Recipe from “Man Made Meals” by Steven Raichlen. These can be prepared over a medium hot grill or on the cooktop.As with all great meat cooked on the bone, these chops taste best eaten with your bare hands
2 ½ pounds small lamb rib chops, cut ½-inch thick
Coarse salt (kosher or sea) and cracked or freshly ground black peppercorns
1 tablespoon hot red pepper flakes, or to taste
3 cloves garlic, peeled and minced
3 tablespoons finely chopped fresh rosemary
1 to 4 tablespoons extra virgin olive oil, depending on the cooking method
Lemon wedges, for serving
Arrange the lamb chops in a single layer on a baking sheet. Generously season the chops on one side with salt and pepper and half of the hot pepper flakes, minced garlic and rosemary. Drizzle 2 tablespoons of olive oil over the chops and pat the ingredients onto the meat with your fingertips. Turn the chops and repeat on the second side. Let the chops marinate in the refrigerator for about 20 minutes.
Heat 1 tablespoon extra virgin olive oil in a large cast-iron skillet over high heat until shimmering. Add the lamb chops in a single layer (work in batches as needed) and cook until well-browned on the bottom, about 3 minutes. Turn the chops over and cook until well-browned and the meat is cooked through or to taste, about 3 minutes for medium.
Place the chops on a platter and encourage everyone to pick them up and eat the meat straight from the bone. Serve with lemon wedges for squeezing and plenty of napkins. Serves 4.
Per serving: 429 calories; 30 g fat (8 g saturated fat; 63 percent calories from fat); 2 g carbohydrates; 0.2 g sugar; 116 mg cholesterol; 471 mg sodium; 36 g protein; 0.5 g fiber.
Grilled Chicken Pesto Panini with Avocado and Bacon
Recipe from “Patio Pizzeria” by Karen Adler and Judith Fertig. Assemble a couple of these sandwiches ahead of time and finish on the grill when you are ready to serve them crunchy, toasty, gooey and warm. Add a big leafy green salad and glasses of crisp pinot grigio, and you’ve got dinner.
1 pound chicken tenders
Extra-virgin olive oil for brushing
1 large, long loaf French or Italian bread
Kosher or sea salt and freshly ground black pepper
½ cup store-bought or homemade pesto
¼ cup mayonnaise
1 avocado, peeled, pitted, and sliced
6 strips cooked bacon
1 cup shredded Monterey Jack cheese
Prepare a medium-hot fire in your grill.
Lightly coat the chicken tenders with olive oil and season with salt and pepper. Grill the chicken directly over the fire for 2 to 3 minutes per side, turning once. Set aside.
Slice the loaf of bread in half lengthwise and lightly brush all sides with olive oil. Spread the pesto on one cut side and the mayonnaise on the other. Layer the grilled chicken tenders, slices of avocado, bacon, and cheese evenly over all and place the bread lid on top.
Place the panini directly over the fire and set 2 or 3 foil-wrapped bricks on top of the bread to weight it down. You may need to push the bricks to lightly smash the sandwich. Grill for about 2 minutes, until it’s toasty with good grill marks, then turn it over and grill for about the same amount of time. Set the panini on a cutting board and let rest for 2 to 3 minutes. Then slice at a diagonal into 6 portions, using a good bread knife. Makes 6 paninis.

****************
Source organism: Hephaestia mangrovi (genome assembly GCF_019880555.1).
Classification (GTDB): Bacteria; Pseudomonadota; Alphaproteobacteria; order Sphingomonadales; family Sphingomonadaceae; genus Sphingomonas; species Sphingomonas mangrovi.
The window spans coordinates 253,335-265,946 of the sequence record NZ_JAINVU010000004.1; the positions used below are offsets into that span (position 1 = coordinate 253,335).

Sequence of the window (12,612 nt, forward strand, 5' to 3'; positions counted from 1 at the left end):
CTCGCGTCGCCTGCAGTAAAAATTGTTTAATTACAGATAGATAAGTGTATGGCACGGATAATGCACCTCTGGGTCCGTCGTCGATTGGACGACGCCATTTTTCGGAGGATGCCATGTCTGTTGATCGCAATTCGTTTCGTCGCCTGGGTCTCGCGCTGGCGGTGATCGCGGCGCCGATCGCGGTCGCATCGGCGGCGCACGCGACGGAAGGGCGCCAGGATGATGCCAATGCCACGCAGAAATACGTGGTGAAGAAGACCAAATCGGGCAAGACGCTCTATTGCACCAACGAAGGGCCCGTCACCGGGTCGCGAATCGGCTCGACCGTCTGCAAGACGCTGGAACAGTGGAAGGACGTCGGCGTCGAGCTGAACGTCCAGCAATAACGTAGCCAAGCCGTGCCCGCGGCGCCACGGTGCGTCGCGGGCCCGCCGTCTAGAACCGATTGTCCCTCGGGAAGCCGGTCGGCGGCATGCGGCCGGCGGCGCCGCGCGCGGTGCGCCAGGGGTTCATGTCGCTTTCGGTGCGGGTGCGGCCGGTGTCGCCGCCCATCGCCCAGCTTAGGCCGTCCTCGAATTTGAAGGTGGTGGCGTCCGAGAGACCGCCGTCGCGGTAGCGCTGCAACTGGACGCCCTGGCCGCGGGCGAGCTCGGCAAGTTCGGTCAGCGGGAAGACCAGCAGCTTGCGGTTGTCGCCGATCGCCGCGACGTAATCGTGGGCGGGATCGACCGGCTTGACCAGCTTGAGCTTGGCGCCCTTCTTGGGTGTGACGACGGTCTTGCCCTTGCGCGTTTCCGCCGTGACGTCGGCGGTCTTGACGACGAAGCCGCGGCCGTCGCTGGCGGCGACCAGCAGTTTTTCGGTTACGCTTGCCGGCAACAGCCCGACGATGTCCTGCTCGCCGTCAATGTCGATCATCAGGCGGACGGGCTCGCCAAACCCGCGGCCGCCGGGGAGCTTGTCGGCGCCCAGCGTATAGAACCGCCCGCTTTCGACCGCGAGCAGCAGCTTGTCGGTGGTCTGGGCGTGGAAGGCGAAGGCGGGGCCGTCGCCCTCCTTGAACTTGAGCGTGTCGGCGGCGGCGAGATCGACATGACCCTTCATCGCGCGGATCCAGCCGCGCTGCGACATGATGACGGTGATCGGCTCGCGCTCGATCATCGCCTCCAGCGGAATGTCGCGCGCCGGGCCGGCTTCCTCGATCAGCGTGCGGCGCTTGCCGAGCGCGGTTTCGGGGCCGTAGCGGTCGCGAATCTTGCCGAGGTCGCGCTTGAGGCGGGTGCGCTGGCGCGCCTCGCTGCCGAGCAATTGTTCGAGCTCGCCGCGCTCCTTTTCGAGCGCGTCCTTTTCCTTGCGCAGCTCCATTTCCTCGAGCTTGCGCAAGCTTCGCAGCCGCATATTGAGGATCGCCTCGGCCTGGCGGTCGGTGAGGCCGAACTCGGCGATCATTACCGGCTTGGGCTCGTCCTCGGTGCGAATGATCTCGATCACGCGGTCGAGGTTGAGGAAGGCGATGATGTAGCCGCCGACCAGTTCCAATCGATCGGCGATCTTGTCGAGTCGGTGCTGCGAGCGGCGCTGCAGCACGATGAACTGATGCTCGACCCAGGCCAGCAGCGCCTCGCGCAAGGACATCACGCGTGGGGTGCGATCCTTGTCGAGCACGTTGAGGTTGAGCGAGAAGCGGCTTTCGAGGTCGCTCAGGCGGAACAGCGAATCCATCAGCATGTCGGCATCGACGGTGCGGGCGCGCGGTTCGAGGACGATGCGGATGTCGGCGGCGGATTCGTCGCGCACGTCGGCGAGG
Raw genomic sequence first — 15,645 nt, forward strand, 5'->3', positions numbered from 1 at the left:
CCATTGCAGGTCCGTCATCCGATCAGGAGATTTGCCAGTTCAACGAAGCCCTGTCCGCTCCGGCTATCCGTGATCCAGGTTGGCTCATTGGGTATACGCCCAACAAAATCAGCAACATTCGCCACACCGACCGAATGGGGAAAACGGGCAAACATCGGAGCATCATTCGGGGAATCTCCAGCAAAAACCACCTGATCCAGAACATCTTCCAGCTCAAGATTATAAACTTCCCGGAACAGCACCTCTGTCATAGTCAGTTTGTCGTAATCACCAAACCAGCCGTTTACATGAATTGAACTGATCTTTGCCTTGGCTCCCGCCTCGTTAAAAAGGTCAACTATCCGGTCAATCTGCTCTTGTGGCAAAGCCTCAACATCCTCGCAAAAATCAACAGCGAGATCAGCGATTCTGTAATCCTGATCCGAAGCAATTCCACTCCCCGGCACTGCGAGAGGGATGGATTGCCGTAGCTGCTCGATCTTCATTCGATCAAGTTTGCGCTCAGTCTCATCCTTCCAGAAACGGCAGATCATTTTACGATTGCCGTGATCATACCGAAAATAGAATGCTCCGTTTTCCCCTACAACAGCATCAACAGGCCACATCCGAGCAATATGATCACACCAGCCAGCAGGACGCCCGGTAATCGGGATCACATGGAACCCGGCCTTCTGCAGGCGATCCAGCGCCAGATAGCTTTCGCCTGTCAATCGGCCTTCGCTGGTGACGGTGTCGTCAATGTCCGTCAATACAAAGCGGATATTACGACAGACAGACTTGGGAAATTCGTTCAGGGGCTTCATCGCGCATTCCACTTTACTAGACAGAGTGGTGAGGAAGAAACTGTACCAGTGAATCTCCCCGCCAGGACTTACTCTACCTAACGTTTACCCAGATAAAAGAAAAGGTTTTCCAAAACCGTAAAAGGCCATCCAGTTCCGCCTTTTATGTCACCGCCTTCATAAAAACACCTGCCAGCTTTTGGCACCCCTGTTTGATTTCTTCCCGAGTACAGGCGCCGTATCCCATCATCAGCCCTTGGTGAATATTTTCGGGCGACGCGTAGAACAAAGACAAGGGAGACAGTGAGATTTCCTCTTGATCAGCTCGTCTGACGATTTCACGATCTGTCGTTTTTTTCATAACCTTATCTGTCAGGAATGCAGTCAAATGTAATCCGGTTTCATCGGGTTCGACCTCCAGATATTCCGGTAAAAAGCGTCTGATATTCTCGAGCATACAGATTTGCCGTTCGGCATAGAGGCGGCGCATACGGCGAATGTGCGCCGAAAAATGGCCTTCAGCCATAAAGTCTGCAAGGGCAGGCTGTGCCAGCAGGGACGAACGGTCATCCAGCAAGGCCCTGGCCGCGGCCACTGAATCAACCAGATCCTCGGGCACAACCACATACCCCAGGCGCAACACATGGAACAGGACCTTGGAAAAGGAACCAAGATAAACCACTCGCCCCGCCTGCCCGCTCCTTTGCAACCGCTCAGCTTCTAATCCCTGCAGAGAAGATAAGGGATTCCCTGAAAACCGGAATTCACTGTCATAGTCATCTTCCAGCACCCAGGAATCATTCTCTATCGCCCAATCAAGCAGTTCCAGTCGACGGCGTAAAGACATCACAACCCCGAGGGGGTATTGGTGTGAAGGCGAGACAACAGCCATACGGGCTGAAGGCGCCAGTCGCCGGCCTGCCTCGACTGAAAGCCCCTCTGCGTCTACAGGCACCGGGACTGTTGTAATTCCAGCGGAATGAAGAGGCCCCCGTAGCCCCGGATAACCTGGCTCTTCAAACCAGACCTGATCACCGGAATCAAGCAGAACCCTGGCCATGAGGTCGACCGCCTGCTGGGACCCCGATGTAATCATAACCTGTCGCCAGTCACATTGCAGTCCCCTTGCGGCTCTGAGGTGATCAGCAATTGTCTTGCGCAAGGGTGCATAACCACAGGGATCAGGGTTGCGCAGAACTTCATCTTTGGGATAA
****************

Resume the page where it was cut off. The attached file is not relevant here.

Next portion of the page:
Per serving: 630 calories; 36 g fat (9 g saturated fat; 51 percent calories from fat); 43 g carbohydrates; 3 g sugar; 80 mg cholesterol; 876 mg sodium; 33 g protein; 4 g fiber.
Grilled Peach Sangria
Recipe from “Fire & Smoke” by Chris Lilly. Any drink with mixed fruit is the perfect opportunity to bring your grill into play, adding a caramelized and smoky element to the flavor.
½ cup sugar
2 peaches, peeled and cut into quarters
1 lemon, sliced
1 orange, sliced
½ cup peach brandy or schnapps
½cup frozen lemonade concentrate
½ cup Triple Sec
1⁄3 cup orange juice
1 (750 ml) bottle dry red wine
2 cups club soda
Pitmaster tip:“When making sangria, reach past the most expensive bottle of wine and grab an inexpensive table wine. For the benefit of the recipe, I was forced to experiment with several bottles of wine of varying prices and ratings. My conclusion is that the quality of the wine is less important than that of the fruit.” — Chris Lilly.
Build a charcoal fire for direct grilling, adding fruitwood or maple, and preheat it to 450 degrees.
In a medium bowl, combine the sugar, peaches, lemons and oranges.
Immediately put the fruit on the grill over direct heat and grill until the sugar caramelizes, about 1 minute on each side. Remove the fruit from the grill and set aside.
In a blender, combine the peach brandy, frozen lemonade, Triple Sec, orange juice and grilled peaches. Blend until smooth. Pour the mixture into a large pitcher, add the red wine, and stir well. Add the grilled lemon and orange slices and refrigerate until served.
To serve, add the club soda to the pitcher and mix well. Serve over ice. Serves 8.
Per serving: 252 calories; 0 g fat (0 g saturated fat; 0 percent calories from fat); 34 g carbohydrates; 30 g sugar; 0 mg cholesterol; 19 mg sodium; 1 g protein; 2 g fiber.
Grilled Asian Beef Ribs
From “The Nolan Ryan Beef Barbecue Cookbook” by Nolan Ryan
1 cup soy sauce
½ cup mirin (Japanese rice wine)
½ cup dark brown sugar, packed
¼ cup unseasoned rice vinegar
¼ cup toasted sesame oil
¼ cup minced garlic
2 large scallions, chopped
8 racks beef ribs
½ cup sweet chili sauce (they use Mae Ploy brand)
In a medium bowl, whisk together the soy sauce, mirin, brown sugar, rice vinegar, sesame oil, garlic, and scallions. Pour the sauce into a large roasting pan, add the ribs and cover with foil or plastic wrap. Marinate overnight in the fridge.
Preheat the grill to medium and lightly oil the grill grates.
Drain the ribs and discard the marinade. Grill the ribs until browned and cooked to medium-rare, 10 to 12 minutes per side.
Serve the ribs with the sweet chili sauce on the side. Serves 8.
Per serving: 656 calories; 35 g fat (13 g saturated fat; 48 percent calories from fat); 18 g carbohydrates; 14 g sugar; 181 mg cholesterol; 1,403 mg sodium; 63 g protein; 1 g fiber.